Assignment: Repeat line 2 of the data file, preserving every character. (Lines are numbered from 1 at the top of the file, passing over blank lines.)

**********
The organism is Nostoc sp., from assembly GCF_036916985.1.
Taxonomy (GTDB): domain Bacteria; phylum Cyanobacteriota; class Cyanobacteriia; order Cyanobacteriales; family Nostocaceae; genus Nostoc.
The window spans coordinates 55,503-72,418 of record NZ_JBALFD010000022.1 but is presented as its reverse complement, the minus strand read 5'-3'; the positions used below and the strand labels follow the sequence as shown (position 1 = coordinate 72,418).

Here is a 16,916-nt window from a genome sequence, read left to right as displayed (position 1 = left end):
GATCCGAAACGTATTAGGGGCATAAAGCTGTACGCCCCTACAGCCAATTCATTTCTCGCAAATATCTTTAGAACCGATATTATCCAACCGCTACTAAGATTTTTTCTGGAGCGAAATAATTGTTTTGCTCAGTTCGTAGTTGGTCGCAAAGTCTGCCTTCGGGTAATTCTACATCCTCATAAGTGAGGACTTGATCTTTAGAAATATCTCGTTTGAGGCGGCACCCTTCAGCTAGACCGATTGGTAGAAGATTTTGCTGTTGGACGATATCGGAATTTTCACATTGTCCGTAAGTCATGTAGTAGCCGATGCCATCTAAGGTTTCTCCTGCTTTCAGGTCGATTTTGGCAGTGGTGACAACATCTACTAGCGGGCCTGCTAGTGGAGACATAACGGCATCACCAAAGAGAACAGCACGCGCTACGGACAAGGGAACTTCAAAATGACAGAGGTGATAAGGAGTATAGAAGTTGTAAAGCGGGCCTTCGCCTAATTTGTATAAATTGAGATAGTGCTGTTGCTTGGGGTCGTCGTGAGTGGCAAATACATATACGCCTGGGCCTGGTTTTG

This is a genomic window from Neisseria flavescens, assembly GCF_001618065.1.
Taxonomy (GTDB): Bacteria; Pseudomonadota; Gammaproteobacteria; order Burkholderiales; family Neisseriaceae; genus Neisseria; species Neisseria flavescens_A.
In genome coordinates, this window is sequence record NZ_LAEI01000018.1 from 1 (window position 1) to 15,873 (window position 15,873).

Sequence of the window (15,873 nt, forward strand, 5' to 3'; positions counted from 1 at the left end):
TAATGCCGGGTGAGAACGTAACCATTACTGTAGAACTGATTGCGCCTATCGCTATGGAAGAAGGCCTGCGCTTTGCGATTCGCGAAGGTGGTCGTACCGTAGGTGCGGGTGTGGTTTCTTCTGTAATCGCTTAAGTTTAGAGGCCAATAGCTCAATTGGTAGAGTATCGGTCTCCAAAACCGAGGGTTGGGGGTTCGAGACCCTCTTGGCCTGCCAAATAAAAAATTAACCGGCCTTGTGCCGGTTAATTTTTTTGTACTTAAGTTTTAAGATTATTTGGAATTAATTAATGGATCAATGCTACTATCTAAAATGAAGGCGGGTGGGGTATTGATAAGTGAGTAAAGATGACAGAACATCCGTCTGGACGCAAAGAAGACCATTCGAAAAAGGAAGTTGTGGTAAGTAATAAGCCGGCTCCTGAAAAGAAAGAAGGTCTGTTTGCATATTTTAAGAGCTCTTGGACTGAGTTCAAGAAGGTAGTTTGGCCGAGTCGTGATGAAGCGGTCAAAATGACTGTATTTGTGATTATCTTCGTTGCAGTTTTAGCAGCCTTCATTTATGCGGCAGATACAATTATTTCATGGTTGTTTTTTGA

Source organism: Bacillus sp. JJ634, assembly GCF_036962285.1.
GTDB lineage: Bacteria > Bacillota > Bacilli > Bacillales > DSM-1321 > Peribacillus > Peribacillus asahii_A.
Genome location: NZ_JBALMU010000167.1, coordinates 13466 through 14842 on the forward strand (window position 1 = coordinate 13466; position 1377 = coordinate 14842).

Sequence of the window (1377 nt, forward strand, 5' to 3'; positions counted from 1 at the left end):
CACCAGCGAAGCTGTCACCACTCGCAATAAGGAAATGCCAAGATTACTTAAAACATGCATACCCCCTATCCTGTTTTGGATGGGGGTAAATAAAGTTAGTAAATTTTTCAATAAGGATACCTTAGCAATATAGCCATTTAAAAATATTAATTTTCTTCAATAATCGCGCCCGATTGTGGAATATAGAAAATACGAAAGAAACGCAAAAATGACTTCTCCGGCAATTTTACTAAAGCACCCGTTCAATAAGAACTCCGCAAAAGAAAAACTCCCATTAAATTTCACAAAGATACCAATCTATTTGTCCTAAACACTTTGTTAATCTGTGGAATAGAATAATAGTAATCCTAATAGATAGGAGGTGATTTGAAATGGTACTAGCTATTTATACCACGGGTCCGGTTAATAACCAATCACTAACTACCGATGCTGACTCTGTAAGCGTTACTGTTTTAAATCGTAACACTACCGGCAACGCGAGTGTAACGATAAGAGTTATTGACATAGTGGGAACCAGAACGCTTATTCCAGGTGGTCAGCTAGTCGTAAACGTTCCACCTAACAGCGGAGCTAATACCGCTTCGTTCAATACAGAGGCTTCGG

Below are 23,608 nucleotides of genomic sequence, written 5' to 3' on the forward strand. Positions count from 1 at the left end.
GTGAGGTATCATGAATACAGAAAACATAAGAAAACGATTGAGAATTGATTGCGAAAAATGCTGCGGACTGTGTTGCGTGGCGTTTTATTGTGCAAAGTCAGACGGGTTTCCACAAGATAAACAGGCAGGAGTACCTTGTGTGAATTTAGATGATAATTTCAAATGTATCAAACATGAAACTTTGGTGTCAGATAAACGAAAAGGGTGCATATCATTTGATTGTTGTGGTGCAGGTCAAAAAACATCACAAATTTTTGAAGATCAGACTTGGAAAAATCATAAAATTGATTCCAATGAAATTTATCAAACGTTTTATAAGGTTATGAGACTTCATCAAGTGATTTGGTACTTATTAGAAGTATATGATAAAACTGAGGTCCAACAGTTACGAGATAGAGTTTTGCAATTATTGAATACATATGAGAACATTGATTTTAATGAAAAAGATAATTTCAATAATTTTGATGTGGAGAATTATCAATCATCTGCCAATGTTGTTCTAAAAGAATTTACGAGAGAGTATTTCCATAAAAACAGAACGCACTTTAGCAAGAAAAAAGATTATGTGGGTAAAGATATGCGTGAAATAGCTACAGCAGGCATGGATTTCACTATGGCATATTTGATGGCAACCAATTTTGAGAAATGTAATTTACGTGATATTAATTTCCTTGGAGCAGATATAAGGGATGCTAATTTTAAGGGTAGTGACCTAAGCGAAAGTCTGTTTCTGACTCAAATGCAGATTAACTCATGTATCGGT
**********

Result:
Taxonomy (GTDB): domain Bacteria; phylum Cyanobacteriota; class Cyanobacteriia; order Cyanobacteriales; family Nostocaceae; genus Nostoc.